Real Life Rainbow Bridge Stories'My Lab, Finney'
We brought Finnigan, a white English lab, into our family when I was only 2 years old. We were the best of friends growing up, and he was there for everything. My first day of kindergarden, my first day of "real" school (grade school), and even when I graduated elementary, and began my journey into high school. No matter how stressful these times were, Finny's loud wagging tail would always make me feel better.
But, as Finny got older, he began to slow down. First it was the jumping that stopped. Then going for family walks. Then walking the stairs. He had slowed down so much that we would sometimes have to physically lift him up the stairs. At 12, he was no puppy, and for a big dog, he was known as an "old man."
On September 2nd 2010, Finny was no longer himself. The day before, we took him to the vets office to get a medication to ease the pain of walking the stairs. The vet also took a blood test to check for any sickness. The medication made him fall fast. It did the opposite of what it was supposed to do. Finny could not even stand up.
As he lay on an opened up sleeping bag in our kitchen on the morning of September 2nd, my mom looked at me with tears in her eyes and said "I think we're going to have to bring him in, Honey." Earlier that morning, the vet called with the blood test results: Finny had liver failure and cancer.
I refused to believe it. I begged and screamed to not take Finny away from me. I didn't remember a life without him, so I was scared to face my life without him by my side. I remember the tearful phonecall to the vet when my mom made an appointment to bring Finny in. The vet told her to bring him in whenever we were ready that day.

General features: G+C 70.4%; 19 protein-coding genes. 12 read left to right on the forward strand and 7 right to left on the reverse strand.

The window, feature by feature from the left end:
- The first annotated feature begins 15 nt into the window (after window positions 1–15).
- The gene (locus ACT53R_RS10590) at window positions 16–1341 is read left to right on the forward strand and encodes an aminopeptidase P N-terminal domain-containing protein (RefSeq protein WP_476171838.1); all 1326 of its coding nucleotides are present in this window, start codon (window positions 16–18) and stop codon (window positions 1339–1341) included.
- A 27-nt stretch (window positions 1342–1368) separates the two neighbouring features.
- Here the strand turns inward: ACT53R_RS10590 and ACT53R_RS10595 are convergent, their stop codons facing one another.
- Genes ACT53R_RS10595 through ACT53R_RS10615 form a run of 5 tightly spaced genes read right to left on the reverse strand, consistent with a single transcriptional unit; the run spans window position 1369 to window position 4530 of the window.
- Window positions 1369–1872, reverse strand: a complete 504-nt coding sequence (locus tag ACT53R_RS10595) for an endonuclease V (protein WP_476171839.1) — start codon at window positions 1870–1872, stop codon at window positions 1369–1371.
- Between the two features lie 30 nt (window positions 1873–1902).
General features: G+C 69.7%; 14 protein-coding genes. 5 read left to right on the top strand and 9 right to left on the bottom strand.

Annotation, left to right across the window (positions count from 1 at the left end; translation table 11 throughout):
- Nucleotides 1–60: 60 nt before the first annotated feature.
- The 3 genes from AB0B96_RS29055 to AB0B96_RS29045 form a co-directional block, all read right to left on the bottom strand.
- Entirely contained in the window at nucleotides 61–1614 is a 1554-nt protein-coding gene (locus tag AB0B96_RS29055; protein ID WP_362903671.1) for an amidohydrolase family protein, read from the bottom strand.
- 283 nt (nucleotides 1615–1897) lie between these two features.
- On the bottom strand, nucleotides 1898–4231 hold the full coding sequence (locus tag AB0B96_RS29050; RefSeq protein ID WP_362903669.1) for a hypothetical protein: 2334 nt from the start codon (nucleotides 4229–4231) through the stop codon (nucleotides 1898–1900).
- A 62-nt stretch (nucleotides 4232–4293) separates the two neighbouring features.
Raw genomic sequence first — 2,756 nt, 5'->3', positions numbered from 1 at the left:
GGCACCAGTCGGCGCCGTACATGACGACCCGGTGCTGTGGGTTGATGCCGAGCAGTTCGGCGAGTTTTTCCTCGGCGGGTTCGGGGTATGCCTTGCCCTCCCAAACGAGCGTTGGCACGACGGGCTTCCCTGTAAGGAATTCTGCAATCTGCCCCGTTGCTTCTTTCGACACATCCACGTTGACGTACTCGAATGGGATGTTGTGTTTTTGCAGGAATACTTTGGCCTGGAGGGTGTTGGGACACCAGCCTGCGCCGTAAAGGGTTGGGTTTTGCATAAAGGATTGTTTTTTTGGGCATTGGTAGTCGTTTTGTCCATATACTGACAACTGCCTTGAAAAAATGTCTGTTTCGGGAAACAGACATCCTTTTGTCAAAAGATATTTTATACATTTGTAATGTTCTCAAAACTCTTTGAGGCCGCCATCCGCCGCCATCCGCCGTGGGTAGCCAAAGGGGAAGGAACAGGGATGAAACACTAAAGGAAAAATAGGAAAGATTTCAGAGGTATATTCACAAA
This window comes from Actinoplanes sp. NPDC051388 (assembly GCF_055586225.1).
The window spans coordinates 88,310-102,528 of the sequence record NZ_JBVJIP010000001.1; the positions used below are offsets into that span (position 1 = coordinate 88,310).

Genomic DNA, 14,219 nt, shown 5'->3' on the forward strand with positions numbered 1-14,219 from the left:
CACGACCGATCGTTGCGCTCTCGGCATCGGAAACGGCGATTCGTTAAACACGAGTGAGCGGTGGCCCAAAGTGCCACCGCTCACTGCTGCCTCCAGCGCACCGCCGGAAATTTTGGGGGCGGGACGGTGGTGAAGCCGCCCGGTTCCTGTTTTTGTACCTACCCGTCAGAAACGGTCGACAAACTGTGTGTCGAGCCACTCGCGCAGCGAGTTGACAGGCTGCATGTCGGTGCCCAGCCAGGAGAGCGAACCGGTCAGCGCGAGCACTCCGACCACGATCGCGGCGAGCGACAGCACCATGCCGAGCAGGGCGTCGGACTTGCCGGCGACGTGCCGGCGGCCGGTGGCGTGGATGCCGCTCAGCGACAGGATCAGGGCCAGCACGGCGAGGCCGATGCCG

My mom, my sister, and I lay in the kitchen with Finny, crying and apologizing for all the times we were firm with him. I'll never forget that day. At 15 years old, I was facing the biggest pain in my life.
A few days after it happened, my mom saw a bright red cardinal while she was gardening. When she moved closer to the cardinal, it did not move. It just looked at her and stayed that way. My mom searched what that meant on the Internet. Seeing a cardinal is a sign that someone who has recently passed is watching over you and loves you.
Almost a year later, I always see signs of Finny. The loud thump of his wagging tail is constently heard throughout our house. The panting, too. And everynight for the past few nights, I've had dreams of him. One was very vivid, and was about us getting him back. He looked healthy and happy, and real. I know that something as small as death could not break somthing as big as our family bond.
Finny, I love you and I think about you everyday. You are, and always will be, my polar bear dog. I know that you are with us everyday, and you will never leave us. I can't wait until I can hug you again.